I find it uncomfortable to take a strong line on the Falklands. I always get anxious if I feel like I'm being especially patriotic, except about football. And in this instance, I also worry that I might be just seizing on the opportunity to disagree with Sean Penn, which is always hard enough to resist that it can distort your perspective.
Even disregarding Sean Penn and one's interest in flag-waving, though, it's easy to dispute the Argentinean stance. The slightly childish debate over which side is the more colonial is a rare instance in which Britain's history is of negligible significance, considering no Argentinian ever lived in the Falklands; and, in the end, it is hard for the non-nationalist to take anyone's opinion on the matter seriously if it doesn't chime with that of the people who live there. It has to be up to them, in the end.
Since that position is so straightforward, and since it would win the support of those along the vast majority of the British political continuum, the 30th anniversary of the conflict this week has unfortunately also provided cover for some daft scaremongering. It's not surprising, perhaps, but there were some pretty silly things written in the tabloids in the aftermath of Argentinean president Cristina Kirchner's description of the situation as an "absurd injustice".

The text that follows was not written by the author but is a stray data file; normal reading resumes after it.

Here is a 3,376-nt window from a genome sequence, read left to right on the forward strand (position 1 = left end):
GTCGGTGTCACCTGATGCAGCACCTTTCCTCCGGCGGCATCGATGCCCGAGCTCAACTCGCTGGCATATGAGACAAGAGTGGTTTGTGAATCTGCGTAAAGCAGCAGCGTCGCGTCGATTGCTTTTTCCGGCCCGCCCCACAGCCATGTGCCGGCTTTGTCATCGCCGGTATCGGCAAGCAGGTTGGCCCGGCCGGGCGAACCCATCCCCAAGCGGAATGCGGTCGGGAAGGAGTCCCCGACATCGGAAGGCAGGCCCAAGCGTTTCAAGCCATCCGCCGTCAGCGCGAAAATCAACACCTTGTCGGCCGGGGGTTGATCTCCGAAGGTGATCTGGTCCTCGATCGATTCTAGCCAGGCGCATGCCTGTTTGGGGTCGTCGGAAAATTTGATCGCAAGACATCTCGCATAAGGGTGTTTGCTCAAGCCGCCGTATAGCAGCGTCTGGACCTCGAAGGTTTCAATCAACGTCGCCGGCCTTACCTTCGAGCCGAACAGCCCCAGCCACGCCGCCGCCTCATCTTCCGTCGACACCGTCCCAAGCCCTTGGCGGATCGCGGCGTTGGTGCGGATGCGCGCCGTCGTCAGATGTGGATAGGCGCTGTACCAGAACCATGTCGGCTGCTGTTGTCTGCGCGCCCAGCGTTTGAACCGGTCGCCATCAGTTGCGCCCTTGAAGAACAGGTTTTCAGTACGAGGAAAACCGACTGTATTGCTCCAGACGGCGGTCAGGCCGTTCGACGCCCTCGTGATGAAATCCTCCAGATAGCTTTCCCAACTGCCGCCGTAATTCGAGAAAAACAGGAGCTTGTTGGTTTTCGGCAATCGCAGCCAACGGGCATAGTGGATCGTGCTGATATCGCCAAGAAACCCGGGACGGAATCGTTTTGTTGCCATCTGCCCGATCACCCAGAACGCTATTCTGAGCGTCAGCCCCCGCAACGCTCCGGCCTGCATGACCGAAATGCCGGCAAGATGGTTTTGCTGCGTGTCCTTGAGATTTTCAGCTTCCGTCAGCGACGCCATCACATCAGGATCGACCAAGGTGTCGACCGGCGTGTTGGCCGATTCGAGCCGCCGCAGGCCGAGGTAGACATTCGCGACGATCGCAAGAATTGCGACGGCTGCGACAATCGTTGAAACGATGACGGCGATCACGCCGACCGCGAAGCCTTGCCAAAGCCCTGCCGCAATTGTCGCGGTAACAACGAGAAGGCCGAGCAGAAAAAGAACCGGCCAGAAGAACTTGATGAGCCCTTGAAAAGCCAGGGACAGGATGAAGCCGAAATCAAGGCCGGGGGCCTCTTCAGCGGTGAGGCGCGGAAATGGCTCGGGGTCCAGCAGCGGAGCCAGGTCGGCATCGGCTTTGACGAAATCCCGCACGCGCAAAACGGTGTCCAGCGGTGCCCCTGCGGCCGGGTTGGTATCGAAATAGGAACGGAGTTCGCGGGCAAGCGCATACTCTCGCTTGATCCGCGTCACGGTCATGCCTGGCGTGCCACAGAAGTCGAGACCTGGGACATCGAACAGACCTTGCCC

"Contemptible sabre-rattling", The Sun called it; the Mail added that "there are many who doubt our ability to liberate the Falklands if the worst should happen".
What these accounts (and others) fail to factor in is that, for all her bombast, Kirchner was careful to avoid talking about the Falklands in terms of a military conflict.
Assertive though she might be – and cynically exploitative of a nationalist cause to deflect attention from her domestic problems – she also talked about the war as the junta's sorry responsibility, rather than the Argentinean people's.
"Wars only bring pain," she said. "They only bring loss, they only bring hate."
Any remaining fears that we may face an invasion that we would be militarily incapable of responding to should be soothed by the fact that these days, the island's defences are such that the opportunism of 1982 could not be repeated.
Even the ambassadors of those Latin American countries that have lent Kirchner their support were conspicuously absent from Monday's commemorations. Sabre-rattling it might have been, unconvincing the Argentinian position certainly is. But we should all rest easy in the knowledge that the chances that Kirchner will actually draw her sword are slim indeed.
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